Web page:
After spending quality time with our friends in the Tri Cities we decided we should spend a day exploring the few interesting sights near our camp at Plymouth Park. I plotted out a nice loop drive that would take in several interesting stops. It is always amazing to me how many places seemingly in the middle of nowhere always have interesting places to explore. This is the main reason we don’t like to travel more than 150 miles before our next stop… otherwise who knows what we might miss?
First up for us was a visit to the McNary Dam and Locks which was just across the Columbia River from our campground. The dam is 7365 feet long and 183 feet tall. We took a self guided tour of the dam and lock overlook as well as a viewing area with special windows where we could see the salmon scooting their way across the dam. These viewing windows were really cool and watching the salmon migrate was indeed an unexpected treat.
The Corps of Engineers also has 16,908 acres of public lands surrounding the lake utilized for public recreational purposes. Included in this adjacent to the dam is a nice disc golf course. This was once a 9 hole course but had 9 more holes recently added. The front nine was easy and mostly on very manicured landscaping but the back nine was in the sage brush and Russian Thistle scrub making it a bit more challenging. We found it to be a fun course overall but next time we would prefer to perhaps wear jeans instead of shorts!
Our next stop was the Cold Springs National Wildlife Refuge in Oregon. This refuge was established primarily for migrating and nesting ducks and as such its water is managed. When we arrived the lake was very low but we still spotted a large flock of White Pelicans on it along with the typical wetland birds usually seen this time of year. There were also a few deer around taking advantage of the greenery. After a short hike we moved on to our next adventure.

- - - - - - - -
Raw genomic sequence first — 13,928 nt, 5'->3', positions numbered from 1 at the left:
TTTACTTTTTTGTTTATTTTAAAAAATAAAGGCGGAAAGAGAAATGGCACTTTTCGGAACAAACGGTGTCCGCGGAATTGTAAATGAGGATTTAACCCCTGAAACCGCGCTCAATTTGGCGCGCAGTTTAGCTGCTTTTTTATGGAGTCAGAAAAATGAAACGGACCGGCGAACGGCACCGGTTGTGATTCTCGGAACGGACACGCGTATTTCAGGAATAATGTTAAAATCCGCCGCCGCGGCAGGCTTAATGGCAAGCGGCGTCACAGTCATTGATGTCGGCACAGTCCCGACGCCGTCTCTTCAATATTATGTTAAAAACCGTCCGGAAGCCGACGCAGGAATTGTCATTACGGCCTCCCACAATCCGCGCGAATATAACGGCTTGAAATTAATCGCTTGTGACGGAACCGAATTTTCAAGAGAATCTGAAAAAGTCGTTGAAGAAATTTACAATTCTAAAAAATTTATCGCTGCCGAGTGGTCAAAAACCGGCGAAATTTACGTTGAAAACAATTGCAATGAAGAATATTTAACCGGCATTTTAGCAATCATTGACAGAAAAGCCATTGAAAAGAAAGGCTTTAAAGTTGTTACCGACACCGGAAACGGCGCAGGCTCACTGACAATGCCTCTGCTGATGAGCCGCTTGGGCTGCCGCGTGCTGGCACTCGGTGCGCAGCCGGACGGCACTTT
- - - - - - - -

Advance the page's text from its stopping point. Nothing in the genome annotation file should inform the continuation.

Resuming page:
Our last recreational stop was to Hat Rock State Park in Hermiston Oregon. Featuring Hat Rock which was the first distinctive landmark seen by the Lewis and Clark Expedition on their journey down the Columbia and is purportedly one of the few remaining sites not now underwater. This geologic structure is said to be the exposed remnants of a 12-million-year-old basalt flow. It was pretty cool and we took a 1-2 mile hike within the park to see it in all its glory…
No excursion would be complete without ending the day with a visit to a local craft brewery. Todays choice was the Hermiston Brewery and Nookie’s Restaurant. We didn’t even ask how how the restaurant got their name but simply sampled a few of the beers and settled for a a couple of nice pints of their crafted beer. Yep this was another fine day spent in the middle of nowhere on our Road of Retirement…
NOTE: We are moving today from Viento State Park where we stayed two nights and moving over to Ainsworth State Park in the Columbia River Gorge.